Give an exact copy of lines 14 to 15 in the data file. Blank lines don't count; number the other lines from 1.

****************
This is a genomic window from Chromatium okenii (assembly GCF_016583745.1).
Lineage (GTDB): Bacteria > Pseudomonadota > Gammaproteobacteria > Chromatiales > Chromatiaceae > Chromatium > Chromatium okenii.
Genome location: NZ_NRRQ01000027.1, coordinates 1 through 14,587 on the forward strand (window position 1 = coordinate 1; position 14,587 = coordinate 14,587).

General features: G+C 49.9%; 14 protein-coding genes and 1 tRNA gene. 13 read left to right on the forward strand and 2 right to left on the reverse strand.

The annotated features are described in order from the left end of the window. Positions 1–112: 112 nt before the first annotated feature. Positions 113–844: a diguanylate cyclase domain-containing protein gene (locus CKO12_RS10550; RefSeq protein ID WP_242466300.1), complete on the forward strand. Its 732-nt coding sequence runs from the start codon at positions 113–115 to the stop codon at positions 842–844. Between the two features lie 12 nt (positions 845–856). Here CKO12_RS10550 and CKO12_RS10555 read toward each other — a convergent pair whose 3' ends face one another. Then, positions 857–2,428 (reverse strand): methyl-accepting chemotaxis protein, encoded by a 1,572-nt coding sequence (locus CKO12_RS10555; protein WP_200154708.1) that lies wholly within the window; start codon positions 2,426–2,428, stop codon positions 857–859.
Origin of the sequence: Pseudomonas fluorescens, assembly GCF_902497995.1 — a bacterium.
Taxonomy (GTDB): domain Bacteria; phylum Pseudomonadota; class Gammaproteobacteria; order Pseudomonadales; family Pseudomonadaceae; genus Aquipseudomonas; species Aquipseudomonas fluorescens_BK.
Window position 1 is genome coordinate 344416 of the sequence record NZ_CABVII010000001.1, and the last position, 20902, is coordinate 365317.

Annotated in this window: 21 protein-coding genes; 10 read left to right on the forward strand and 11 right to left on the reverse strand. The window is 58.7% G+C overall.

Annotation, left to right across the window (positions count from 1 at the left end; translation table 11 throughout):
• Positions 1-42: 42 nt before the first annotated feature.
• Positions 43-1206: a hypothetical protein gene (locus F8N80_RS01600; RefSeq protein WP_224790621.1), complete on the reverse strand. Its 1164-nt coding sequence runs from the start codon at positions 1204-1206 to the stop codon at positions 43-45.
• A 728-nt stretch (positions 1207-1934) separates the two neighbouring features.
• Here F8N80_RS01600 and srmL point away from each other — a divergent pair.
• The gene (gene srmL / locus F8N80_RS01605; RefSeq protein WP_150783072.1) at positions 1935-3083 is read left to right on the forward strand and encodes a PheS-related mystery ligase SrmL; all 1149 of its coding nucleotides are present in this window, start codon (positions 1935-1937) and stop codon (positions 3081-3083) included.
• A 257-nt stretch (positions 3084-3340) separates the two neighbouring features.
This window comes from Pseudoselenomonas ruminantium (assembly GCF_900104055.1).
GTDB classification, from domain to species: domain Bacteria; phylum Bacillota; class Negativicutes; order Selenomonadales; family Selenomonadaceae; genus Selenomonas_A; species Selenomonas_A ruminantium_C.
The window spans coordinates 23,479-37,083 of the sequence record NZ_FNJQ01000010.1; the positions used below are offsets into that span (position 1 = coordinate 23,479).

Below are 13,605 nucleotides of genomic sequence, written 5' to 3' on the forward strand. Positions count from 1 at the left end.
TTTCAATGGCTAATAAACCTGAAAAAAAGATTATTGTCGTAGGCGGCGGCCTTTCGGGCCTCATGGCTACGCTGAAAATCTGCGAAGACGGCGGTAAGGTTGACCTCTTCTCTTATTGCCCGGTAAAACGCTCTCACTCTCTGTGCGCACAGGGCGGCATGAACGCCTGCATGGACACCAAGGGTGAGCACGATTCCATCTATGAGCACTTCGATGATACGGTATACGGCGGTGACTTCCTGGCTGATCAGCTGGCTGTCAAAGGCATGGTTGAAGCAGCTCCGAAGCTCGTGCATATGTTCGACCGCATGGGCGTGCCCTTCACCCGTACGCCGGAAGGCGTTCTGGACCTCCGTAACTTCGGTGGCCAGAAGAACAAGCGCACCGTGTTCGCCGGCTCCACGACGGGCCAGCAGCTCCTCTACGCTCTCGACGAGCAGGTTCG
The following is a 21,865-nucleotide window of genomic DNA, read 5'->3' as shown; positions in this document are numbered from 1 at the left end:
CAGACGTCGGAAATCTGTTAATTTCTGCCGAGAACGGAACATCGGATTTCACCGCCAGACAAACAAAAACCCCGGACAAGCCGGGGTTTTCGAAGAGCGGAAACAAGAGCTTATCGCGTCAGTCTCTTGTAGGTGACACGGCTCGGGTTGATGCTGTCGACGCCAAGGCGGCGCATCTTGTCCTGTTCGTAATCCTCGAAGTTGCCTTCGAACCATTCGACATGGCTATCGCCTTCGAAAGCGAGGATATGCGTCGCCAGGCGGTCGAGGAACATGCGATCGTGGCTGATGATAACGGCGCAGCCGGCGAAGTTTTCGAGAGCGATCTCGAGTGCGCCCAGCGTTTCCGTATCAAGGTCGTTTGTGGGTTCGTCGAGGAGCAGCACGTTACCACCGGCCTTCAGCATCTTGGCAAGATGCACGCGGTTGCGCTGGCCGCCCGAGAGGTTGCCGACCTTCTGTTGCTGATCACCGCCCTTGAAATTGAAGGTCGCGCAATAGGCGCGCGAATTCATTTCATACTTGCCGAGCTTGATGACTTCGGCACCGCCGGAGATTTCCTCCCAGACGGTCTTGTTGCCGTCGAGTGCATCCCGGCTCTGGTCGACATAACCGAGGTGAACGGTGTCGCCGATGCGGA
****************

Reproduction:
• Here F8N80_RS01600 and srmL point away from each other — a divergent pair.
• The gene (gene srmL / locus F8N80_RS01605; RefSeq protein WP_150783072.1) at positions 1935-3083 is read left to right on the forward strand and encodes a PheS-related mystery ligase SrmL; all 1149 of its coding nucleotides are present in this window, start codon (positions 1935-1937) and stop codon (positions 3081-3083) included.